Third, we agree that there are forms of morally wrongful conduct that the government should not prohibit, but here, I suspect, the agreement is incomplete. Arkes says that he has always held that there are some forms of wrongful conduct that it is imprudent for the government to prohibit, and he wonders how I might not have known this. I knew it full well. In my prior essay, I was belaboring, but apparently did not belabor enough, the stronger claim that there are some forms of wrongful conduct that it is immoral—not just imprudent, but immoral—for government to prohibit. Whether Arkes agrees with this stronger position, I am not sure. The closest he comes to this view is his statement that a government that attempted to make men into angels “would require powers well beyond anything that it is safe to put into the hands” of government officials. True enough, but even this is ambiguous: does it mean that conferring such powers on government is morally wrong, or just imprudent? I belabored this point because Arkes often seems to argue that, if the law does not enforce a particular objective moral standard, the reason has to be that the law has rejected that objective standard and gone relativistic. The fact that there are often objective moral reasons for not enforcing by law an objective moral standard shows that this inference is fallacious.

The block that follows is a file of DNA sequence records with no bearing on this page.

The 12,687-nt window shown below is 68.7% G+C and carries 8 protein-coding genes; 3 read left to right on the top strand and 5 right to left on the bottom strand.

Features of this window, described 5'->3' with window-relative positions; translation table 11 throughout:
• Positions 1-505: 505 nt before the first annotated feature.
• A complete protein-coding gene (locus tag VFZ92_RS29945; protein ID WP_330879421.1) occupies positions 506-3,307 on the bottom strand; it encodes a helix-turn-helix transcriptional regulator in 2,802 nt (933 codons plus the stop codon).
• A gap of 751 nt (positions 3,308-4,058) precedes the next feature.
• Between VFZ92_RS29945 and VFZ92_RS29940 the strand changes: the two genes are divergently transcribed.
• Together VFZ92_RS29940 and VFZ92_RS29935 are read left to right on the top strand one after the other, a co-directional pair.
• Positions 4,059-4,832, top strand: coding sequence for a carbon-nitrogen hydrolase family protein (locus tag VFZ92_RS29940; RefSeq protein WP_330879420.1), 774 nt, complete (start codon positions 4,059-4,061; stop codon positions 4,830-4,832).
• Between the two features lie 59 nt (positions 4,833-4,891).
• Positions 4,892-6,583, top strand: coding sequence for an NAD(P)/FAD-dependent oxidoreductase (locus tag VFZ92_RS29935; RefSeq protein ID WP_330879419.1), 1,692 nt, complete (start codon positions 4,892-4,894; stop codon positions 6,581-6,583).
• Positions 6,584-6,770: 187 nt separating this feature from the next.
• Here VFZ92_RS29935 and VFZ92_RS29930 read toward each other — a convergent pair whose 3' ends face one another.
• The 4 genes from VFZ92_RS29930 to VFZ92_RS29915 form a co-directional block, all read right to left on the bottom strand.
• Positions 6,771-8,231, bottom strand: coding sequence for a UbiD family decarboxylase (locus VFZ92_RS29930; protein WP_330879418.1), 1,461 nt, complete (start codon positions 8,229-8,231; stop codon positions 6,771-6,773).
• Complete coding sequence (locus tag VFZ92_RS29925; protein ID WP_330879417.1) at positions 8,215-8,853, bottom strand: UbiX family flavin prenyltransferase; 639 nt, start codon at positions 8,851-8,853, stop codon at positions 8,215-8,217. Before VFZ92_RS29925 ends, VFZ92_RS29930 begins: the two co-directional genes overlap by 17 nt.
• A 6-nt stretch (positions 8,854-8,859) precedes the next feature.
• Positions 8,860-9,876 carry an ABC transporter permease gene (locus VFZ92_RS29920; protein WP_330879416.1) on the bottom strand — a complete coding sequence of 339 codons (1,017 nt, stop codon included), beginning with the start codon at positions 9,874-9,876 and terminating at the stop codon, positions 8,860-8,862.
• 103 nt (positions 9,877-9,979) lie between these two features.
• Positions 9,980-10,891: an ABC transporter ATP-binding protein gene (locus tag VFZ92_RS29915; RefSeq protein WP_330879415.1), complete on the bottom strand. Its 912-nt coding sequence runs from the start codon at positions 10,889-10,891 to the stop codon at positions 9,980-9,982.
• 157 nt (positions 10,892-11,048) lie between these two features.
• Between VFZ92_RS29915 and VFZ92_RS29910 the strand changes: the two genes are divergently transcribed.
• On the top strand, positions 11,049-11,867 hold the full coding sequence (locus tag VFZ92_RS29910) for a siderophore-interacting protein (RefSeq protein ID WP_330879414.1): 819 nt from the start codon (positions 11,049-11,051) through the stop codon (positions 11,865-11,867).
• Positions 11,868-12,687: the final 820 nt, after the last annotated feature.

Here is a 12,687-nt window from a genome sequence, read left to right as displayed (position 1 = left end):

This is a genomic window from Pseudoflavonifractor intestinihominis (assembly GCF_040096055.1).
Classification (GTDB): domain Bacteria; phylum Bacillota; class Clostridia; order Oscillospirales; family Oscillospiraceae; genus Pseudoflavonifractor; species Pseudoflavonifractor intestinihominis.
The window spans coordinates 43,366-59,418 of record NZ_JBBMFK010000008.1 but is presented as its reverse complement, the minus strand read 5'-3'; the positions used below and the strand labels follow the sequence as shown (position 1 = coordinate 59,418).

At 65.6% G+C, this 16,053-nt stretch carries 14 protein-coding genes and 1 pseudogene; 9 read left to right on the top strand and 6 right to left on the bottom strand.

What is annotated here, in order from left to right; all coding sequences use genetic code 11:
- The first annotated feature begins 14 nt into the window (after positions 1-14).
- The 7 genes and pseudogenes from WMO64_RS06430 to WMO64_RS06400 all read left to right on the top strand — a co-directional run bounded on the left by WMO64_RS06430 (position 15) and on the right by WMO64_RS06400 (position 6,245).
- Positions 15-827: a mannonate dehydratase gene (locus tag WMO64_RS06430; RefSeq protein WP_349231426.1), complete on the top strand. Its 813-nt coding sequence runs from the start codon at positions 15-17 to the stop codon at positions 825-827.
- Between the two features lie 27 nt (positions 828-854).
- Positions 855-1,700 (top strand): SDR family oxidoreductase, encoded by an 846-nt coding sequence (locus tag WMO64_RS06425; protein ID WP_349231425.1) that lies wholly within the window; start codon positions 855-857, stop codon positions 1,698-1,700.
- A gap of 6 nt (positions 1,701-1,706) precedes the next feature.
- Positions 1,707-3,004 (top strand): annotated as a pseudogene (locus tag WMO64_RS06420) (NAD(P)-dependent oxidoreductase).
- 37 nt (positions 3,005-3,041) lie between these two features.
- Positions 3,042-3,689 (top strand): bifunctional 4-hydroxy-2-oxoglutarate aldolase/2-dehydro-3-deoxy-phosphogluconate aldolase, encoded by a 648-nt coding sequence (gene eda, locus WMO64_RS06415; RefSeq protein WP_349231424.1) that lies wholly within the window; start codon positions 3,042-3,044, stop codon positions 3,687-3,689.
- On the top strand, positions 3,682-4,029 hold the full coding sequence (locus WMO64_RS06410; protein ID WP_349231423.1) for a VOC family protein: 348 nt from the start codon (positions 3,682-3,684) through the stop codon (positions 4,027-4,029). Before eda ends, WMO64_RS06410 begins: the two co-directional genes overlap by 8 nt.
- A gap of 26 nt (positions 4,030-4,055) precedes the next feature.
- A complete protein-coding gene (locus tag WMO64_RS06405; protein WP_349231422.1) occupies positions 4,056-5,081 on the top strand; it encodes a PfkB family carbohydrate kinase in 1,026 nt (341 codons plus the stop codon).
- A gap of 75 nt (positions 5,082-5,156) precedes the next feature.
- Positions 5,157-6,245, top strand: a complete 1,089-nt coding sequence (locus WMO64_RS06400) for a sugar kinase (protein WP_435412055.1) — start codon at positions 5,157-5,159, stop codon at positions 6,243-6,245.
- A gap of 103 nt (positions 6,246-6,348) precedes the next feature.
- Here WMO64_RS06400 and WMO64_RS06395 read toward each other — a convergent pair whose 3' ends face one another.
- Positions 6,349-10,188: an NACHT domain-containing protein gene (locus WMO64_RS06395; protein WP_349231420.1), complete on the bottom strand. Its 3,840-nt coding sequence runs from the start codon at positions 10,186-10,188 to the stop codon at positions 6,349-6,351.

Arkes and I also continue to disagree about laws like the one the Supreme Court considered in Cohen v. California. We should be very clear about what this statute did: the statute made it a crime for any person to engage in “offensive” speech, anytime, anywhere, in the presence of any other person. The statute applied in public buildings, on the public street, on private property, even in a person’s own home, entirely without regard to time, place, or manner. It did not require the use of profane language, did not require that the offensive speech be directed at anyone present, and did not require that those who heard the speech be in any way especially sensitive (e.g., be children). Since it punished a very broad range of speech (“offensive speech” includes much more than “profane speech”), and since it had no limitations of any kind as to time, place or manner, this statute was one of the most sweeping regulations of speech imaginable. An equally sweeping regulation of conduct would be a law that made it a crime to treat any person, anywhere, anytime, in any way that was “unfair.” Arkes and I disagree about this statute because he thinks this sweeping prohibition on offensive speech is moral and prudent, but I think that the statute is so susceptible to abuse that empowering government in this way is not only imprudent but positively immoral.